Due to their work, firefighters face a much greater risk of cancer than other workers. Accordingly, 48 states have passed workers’ compensation laws that presume certain cancers, and other diseases, are work-related. These laws help firefighters qualify more easily for the compensation they need after developing these diseases over years on the job.
But for federal firefighters? That’s not how things have worked. For years, federal firefighters who needed workers’ compensation have faced needless difficulties and a steep burden of proof. Fortunately, that is about to change. Firefighters should soon benefit from actions taken by the Department of Labor and may eventually benefit from a bill currently in the House.
Streamlined claims through the Department of Labor
The Department of Labor recognized that the existing workers’ compensation process was failing firefighters who suffered from occupational diseases. It required firefighters to file claims according to the Federal Employees’ Compensation Act (FECA). However, under that system, firefighters faced a heavy burden of proof. They needed to produce all the evidence to show their illnesses were, in fact, work-related.
Given the nature of occupational diseases, many firefighters were unable to draw clear and incontrovertible lines between their work and their illnesses. Instead, they often paid for treatment with private insurance. Some even paid out of pocket.
In response to this problem, the Department of Labor introduced two new policies meant to help federal firefighters:
- Firefighters face new, lower evidentiary standards for certain cancers, heart conditions and lung conditions
- The Office of Workers’ Compensation Programs (OWCP) will establish a special claims unit that will be trained to process firefighters’ claims more quickly and effectively
To see their claims processed through the special claims unit and with the relaxed standards for evidence, firefighters need to meet two conditions:
- Worked as a firefighter for at least five years
- Diagnosed with an eligible condition within 10 years of the last exposure to federal firefighting activities
The OWCP will send claims that meet these requirements to a district medical advisor for expedited review. Firefighters can still pursue claims that do not meet these requirements, but they will need to follow the standard FECA procedures.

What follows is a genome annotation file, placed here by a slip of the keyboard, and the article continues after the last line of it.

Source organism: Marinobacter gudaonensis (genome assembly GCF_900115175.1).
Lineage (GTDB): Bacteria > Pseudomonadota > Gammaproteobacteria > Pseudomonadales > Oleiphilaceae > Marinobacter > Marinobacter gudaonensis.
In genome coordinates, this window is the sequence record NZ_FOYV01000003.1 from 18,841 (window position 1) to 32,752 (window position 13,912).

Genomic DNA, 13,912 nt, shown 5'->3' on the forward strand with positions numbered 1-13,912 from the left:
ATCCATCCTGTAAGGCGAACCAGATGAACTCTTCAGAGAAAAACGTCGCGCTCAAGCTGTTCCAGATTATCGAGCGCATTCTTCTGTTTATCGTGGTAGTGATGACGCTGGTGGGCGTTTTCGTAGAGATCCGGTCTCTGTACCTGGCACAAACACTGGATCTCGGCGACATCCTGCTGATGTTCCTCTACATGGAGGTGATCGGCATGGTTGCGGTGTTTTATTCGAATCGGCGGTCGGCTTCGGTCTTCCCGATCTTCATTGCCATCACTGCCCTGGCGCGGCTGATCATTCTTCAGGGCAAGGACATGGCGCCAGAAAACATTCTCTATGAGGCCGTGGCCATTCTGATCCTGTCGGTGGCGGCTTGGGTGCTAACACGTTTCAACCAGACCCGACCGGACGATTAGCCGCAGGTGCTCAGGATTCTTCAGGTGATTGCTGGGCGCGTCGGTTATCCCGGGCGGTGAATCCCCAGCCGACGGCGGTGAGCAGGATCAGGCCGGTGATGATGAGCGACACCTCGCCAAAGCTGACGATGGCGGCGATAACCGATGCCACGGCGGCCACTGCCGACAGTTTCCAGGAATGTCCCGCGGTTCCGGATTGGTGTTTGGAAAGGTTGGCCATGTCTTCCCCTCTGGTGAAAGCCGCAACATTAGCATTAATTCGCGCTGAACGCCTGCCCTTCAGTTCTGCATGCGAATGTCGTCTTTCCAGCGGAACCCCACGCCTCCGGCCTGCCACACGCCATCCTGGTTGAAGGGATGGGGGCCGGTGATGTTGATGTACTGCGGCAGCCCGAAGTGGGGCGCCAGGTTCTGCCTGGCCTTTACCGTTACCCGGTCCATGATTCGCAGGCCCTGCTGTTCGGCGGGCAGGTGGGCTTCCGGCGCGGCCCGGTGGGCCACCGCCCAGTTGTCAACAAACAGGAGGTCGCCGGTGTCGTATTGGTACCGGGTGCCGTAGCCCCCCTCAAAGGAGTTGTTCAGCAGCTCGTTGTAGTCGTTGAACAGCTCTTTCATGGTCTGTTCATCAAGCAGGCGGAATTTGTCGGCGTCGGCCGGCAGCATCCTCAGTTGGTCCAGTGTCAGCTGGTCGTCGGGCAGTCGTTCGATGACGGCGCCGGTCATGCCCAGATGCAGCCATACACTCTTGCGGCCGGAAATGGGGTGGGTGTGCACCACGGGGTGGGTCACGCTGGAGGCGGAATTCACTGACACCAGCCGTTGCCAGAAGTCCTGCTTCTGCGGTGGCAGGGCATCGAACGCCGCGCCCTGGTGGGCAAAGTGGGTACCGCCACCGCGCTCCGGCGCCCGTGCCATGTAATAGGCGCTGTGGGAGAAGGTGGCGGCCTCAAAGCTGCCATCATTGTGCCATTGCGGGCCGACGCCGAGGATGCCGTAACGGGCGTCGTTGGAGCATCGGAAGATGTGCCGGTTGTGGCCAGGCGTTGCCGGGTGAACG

The Federal Firefighters Fairness Act
The Department of Labor’s announcement was accompanied by the news of a House bill that would further solidify the strength of firefighters’ claims for occupational diseases. According to a fact sheet designed to accompany the bill, the Federal Firefighters Fairness Act (FFFA) would amend FECA to grant firefighters an automatic presumption of eligibility for certain occupational diseases:
- The FFFA would start with a list of 16 different eligible diseases
- It would apply to firefighters who had engaged in firefighting activities for at least five years
- Within three years, the Secretary of Labor would determine whether to add breast cancer to the list of eligible diseases
- A review process would allow for people to propose a scientific review of other diseases, which could add them to the list if appropriate
- Firefighters submitting FECA claims would be informed about the ability to participate in a registry designed to gather more information about firefighters and occupational diseases
Naturally, since the FFFA is just a bill at this point, it has a long way to go before it might help firefighters. However, it reinforces the idea that the government acknowledges how FECA claims are currently failing firefighters. It also has bipartisan support with 150 cosponsors.
What about existing claims under FECA?
Neither the Department of Labor’s announcement nor the House bill said anything about how these changes could affect current claims. However, they suggest that federal firefighters who see their workers’ compensation claims denied under FECA may have good cause to appeal their cases.
Changes such as these can shift the legal grounding for claims. They can crack open the door for new precedent, and firefighters can look to an experienced attorney for a fresh review.